WHAT TO ASK Find out whether you’ll be climbing the Western Breach, and if so, what precautions (helmets, time of day to climb) will be taken against falling rock. Ask how medical evacuation of climbers is handled, and what kind of accreditation the trip leader has for dealing with medical issues, especially acute mountain sickness, as well as how many times he has summitted with clients. Find out the outfitter’s success rate for reaching the top.
Training and Getting There
READY! SET! TRAIN!
You don’t have to be an athlete to climb Kilimanjaro, but you do have to be fit. Brook and I counted on regular cardio workouts at the gym and weekend hikes to get us in shape. If you have a chance to do some hiking at altitude, that’s a plus. And even if, like us, you’re only carrying day packs, you’ll want to test-drive your backpack before the trip to make sure it’s comfortable — and that goes double for your boots.
The most direct route from the U.S. is via Amsterdam where you can pick up a KLM nonstop to Kilimanjaro International. The airfare is steep; an outfitter’s group rate is usually better than anything you’ll find on your own, unless you’re willing to take a more circuitous route, say, through Nairobi.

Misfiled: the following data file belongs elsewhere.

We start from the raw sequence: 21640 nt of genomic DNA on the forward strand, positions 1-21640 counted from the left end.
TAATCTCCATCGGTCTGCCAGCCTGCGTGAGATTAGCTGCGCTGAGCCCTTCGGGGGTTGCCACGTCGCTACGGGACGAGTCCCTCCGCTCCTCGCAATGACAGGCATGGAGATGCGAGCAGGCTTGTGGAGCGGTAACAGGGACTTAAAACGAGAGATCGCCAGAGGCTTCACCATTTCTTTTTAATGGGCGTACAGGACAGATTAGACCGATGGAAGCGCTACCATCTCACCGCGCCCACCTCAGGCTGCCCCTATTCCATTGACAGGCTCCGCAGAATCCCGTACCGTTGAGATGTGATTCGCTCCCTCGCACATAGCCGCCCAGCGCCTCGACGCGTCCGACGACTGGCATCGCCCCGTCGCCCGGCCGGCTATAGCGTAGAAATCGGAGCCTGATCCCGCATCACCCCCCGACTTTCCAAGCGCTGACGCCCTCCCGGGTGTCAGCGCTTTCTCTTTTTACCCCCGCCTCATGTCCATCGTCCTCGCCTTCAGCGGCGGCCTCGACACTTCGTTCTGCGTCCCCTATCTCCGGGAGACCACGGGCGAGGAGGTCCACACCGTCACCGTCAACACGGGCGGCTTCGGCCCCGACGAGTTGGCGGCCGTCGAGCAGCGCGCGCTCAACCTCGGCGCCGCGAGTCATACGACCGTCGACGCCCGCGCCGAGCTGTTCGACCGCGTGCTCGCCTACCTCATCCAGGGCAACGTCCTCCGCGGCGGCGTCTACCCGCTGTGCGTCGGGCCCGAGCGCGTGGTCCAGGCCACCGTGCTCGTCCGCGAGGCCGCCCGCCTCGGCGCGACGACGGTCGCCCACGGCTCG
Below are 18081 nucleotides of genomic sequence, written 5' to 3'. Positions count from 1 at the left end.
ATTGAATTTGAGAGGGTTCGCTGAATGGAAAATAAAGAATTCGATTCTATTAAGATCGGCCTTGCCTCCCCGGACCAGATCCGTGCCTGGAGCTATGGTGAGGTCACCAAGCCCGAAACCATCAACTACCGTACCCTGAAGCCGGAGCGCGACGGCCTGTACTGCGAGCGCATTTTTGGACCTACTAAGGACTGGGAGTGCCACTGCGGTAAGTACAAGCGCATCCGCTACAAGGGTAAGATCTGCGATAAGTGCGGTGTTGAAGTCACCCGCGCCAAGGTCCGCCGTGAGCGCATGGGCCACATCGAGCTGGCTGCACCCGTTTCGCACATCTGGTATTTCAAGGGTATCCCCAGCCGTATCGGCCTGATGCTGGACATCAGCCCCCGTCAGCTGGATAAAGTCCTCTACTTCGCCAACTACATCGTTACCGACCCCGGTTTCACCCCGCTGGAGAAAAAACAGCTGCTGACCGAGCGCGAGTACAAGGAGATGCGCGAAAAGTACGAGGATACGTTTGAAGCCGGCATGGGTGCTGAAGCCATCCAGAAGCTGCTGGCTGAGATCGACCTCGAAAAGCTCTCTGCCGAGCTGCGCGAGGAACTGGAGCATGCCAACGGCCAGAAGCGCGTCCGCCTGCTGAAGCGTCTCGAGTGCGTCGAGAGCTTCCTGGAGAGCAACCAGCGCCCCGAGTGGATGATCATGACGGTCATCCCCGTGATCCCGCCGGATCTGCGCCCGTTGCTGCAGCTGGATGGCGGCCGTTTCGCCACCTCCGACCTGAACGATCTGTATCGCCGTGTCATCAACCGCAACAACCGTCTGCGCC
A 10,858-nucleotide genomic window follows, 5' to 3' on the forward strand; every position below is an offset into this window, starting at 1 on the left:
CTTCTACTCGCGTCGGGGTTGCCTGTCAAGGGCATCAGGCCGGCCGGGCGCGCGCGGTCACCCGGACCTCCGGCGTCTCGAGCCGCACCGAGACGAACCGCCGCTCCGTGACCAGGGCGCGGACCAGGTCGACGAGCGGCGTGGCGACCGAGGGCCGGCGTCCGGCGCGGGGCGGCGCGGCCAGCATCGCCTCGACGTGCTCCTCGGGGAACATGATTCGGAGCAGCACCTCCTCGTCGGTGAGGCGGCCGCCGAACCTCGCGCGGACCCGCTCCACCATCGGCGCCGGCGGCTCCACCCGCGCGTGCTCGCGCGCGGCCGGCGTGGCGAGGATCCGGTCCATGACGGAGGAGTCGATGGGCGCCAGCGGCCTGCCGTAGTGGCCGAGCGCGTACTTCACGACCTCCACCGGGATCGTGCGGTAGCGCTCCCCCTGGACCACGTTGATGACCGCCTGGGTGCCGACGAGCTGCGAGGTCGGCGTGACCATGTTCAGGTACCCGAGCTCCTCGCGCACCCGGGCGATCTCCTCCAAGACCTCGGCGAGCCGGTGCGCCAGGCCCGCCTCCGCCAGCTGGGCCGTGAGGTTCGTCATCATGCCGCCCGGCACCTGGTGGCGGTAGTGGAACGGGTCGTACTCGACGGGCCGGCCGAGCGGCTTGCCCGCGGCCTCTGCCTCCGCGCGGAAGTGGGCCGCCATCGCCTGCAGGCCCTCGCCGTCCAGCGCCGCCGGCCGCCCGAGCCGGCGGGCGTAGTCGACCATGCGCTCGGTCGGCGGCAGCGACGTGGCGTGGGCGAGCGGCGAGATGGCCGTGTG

What to Bring
Your outfitter will send you a dismayingly long list of essentials for the trip. We followed it to the letter, and wore every stitch of clothing we brought. Summer by day, winter by night is the Kili weather cliche, so you’ll need everything from shorts to expedition-weight fleece. Think layering. There’s a fair amount of downtime on the mountain, so pack playing cards or other small-scale entertainment — but remember, your porter has to carry whatever you bring.
You’ll be above the mosquito zone, so anti-malarials aren’t needed unless you combine a climb with a trip to the coast or a safari but you will want to consider diamox to combat altitude sickness. Your travel doctor can advise on inoculations and other drugs to bring, but be sure to have ibuprofin, immodium and Pepto-Bismol at hand. We found eyedrops a godsend at dust-ridden camps. For up-to-the-minute health information, consult the Centers for Disease Control Web site.
Check with the State Department to see if there is a warning on travel to East Africa; one was in effect when we traveled there in October 2003. We didn’t feel at risk, but you’ll have to weigh this issue for yourself.
The IMAX film, Kilimanjaro: To the Roof of Africa is available on video and DVD. While much drama is lost in downsizing to a small screen, there’s excellent footage of the Western Breach. The lavishly photographed book of the same name by Audrey Salkeld, which chronicles the IMAX team’s ascent via the Western Breach, is filled with mountain history, botany and lore.